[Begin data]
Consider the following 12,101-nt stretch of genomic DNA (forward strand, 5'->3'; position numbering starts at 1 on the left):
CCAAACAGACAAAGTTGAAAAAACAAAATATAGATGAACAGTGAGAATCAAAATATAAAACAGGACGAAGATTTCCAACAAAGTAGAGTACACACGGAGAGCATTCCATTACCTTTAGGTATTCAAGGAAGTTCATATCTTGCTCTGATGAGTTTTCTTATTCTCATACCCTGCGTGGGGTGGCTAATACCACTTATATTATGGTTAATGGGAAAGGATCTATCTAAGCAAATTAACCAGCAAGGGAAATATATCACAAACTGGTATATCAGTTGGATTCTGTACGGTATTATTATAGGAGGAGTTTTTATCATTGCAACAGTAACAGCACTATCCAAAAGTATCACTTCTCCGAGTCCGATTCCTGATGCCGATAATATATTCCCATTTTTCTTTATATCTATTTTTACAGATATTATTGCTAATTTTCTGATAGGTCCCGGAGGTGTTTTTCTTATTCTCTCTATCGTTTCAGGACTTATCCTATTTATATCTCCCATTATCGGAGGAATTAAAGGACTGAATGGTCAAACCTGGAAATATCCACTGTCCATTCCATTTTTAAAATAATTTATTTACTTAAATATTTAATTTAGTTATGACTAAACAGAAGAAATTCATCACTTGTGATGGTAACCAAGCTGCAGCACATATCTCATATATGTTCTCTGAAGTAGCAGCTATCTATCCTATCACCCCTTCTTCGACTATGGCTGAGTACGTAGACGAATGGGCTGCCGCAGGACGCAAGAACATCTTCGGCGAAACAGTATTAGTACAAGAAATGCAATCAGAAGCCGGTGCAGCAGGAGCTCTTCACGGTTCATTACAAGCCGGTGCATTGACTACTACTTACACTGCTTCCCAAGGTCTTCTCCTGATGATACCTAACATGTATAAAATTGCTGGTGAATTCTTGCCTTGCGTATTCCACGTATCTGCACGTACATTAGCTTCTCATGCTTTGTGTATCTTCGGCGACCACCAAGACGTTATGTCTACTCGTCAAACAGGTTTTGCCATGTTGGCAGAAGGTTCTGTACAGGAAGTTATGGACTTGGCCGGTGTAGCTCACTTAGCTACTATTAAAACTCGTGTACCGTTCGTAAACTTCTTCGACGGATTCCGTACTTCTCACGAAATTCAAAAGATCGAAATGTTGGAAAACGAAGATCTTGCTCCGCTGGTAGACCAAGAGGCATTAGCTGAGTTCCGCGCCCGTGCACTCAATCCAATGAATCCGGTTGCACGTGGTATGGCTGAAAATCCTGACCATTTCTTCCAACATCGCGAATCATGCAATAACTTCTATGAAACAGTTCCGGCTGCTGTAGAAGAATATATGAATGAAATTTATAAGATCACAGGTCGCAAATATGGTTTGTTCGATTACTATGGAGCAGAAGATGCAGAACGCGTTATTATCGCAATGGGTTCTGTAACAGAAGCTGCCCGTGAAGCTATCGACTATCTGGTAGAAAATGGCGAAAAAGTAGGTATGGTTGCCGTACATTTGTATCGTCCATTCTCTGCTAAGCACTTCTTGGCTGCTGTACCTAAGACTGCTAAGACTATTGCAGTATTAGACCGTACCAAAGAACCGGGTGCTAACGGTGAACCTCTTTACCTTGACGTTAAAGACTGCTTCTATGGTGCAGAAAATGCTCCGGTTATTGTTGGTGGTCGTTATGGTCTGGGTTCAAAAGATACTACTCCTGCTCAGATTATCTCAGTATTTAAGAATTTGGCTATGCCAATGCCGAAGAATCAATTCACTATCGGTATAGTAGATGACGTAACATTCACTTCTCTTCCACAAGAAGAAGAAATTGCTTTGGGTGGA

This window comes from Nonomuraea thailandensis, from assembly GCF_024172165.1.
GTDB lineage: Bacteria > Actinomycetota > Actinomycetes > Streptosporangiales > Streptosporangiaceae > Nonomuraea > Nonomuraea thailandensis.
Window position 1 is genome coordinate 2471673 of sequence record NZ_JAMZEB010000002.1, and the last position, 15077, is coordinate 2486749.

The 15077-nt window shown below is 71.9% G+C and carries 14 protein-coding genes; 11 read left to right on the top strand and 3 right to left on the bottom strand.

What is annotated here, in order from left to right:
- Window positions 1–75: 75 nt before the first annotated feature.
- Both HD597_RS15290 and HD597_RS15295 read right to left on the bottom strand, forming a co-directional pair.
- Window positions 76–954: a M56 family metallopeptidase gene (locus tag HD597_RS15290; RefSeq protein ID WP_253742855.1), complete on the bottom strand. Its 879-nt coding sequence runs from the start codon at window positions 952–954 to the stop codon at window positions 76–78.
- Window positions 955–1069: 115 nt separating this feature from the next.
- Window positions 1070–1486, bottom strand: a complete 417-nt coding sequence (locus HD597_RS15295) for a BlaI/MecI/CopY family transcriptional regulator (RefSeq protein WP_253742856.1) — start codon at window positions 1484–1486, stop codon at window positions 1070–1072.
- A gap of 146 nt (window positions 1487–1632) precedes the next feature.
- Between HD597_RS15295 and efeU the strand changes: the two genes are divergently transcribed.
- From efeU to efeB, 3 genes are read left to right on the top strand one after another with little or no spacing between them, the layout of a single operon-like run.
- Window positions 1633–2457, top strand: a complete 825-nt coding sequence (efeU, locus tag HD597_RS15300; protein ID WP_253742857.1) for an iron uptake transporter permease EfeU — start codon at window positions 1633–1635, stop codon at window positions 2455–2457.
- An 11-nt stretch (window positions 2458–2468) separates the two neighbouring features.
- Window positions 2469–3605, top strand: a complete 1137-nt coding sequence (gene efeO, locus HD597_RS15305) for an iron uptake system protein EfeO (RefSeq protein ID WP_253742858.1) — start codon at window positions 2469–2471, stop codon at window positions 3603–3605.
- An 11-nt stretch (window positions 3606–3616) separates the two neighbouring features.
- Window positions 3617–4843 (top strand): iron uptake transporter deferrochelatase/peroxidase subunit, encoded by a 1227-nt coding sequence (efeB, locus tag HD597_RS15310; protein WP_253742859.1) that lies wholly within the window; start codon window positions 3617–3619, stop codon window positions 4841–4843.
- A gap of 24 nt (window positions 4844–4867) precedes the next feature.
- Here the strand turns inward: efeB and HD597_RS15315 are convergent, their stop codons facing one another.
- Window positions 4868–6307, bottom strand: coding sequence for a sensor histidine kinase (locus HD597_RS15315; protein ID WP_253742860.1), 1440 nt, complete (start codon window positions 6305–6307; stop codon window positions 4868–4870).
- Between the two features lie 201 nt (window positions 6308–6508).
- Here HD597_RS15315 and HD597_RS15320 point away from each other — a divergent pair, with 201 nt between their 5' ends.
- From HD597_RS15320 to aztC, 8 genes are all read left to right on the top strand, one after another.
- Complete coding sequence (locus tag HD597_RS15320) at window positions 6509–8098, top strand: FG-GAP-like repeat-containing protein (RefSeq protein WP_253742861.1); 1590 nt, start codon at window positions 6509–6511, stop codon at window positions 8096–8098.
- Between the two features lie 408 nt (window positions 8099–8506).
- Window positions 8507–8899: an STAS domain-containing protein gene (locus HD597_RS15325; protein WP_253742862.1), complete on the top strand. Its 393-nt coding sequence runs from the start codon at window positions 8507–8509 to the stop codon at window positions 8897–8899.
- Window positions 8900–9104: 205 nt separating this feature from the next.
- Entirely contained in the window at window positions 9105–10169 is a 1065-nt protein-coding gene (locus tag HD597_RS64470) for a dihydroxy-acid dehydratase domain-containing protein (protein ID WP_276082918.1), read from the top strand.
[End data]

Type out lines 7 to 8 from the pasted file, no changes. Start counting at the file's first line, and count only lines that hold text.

What is annotated here, in order from left to right:
- Window positions 1–75: 75 nt before the first annotated feature.